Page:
The Absolute Cosmos: Orbits of metal poor ancient stars in Milky Way prompt scientists to reassess evolution of our galaxy
Stars having little to no metal in their composition are thought to be the most ancient stars existing in our galaxy Milky Way. A new research has concluded that some of them move in previously unpredicted orbits.
This new study of the oldest metal poor stars of our galaxy may force scientists to rethink how the Milky Way has evolved over the time.
As scientists explain, metal poor stars are some of the rarest objects in Milky Way galaxy, they contain less than one thousandth quantity of iron which is found on our Sun.
Scientists studied 475 metal poor stars and found that about eleven percent of them orbit in the almost flat plane that is our galaxy’s disc. Very much like our Sun, they follow almost circular path.
This was certainly not expected, it will make scientists to rethink some of the basic ideas of our galaxy’s evolution.
All the previous studies had shown that metal poor stars were mostly restricted to galactic bulge and halo. However, this new study showed a notable amount of stars orbiting the disk itself.
According to scientists, in the last year, the view of our galaxy has considerably changed. This new discovery is not consistent with the earlier galaxy formation theories.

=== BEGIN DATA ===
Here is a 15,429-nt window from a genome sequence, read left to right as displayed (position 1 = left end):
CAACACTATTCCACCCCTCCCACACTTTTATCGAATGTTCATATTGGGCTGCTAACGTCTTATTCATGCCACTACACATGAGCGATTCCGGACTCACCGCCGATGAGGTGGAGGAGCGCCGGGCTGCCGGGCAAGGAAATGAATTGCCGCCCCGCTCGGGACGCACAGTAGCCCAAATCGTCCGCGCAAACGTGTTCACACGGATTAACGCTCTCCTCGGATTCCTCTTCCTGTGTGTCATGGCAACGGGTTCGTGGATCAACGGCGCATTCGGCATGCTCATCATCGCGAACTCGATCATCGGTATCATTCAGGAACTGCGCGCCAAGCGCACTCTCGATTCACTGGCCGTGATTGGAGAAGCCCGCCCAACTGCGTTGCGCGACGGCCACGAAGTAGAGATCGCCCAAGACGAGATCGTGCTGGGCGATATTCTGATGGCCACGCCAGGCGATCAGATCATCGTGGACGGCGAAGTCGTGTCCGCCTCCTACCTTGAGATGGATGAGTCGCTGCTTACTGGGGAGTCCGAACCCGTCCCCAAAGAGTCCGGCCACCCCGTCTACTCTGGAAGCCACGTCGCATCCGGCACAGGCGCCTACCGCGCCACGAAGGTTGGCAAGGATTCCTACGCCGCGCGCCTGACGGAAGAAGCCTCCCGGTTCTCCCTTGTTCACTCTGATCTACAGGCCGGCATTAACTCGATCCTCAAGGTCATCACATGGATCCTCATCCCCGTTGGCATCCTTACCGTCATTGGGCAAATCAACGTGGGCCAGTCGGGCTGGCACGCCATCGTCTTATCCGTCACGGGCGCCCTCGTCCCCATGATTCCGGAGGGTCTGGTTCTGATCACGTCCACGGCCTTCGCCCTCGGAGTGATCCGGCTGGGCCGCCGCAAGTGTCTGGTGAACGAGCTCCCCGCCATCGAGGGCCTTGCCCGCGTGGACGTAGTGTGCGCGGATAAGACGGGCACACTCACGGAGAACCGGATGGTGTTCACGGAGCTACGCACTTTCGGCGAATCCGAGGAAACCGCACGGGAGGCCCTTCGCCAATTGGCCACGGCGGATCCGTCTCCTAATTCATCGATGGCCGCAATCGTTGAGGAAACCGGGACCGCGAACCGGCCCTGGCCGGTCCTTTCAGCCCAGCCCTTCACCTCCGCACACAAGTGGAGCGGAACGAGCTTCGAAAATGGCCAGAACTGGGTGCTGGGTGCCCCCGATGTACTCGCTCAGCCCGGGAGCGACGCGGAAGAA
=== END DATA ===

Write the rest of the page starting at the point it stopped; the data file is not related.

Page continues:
Even though metal poor stars contain a tiny fraction of iron compared to Sun, yet their orbits are very much same like Sun.
Scientists identified these metal poor stars by using : ANU’s SkyMapper and 2.3-metre telescopes, and the European Space Agency’s (ESA) Gaia satellite. Telescopes identified the low metal content and then satellites determine their orbits.
The findings revealed that these stars have different patterns of orbits. Many of these ancient stars had spherical orbits around the Milky Way’s halo.
Some others had wobbly and uneven orbits. These orbits are thought to be the result of two collisions with smaller galaxies occurred in past.
Some stars were found orbiting retrograde. About five percent of them appeared to be going out of Milky Way. And lastly there were remaining fifty or so with orbits aligned with Milky Way’s disk.
These results were put together by scientists from Australia, Italy, Sweden, United States and Germany. The results will account for future scenarios of galaxy formation and will change the ideas considerably.
For more information: Exploring the Galaxy’s halo and very metal-weak thick disk with SkyMapper and Gaia DR2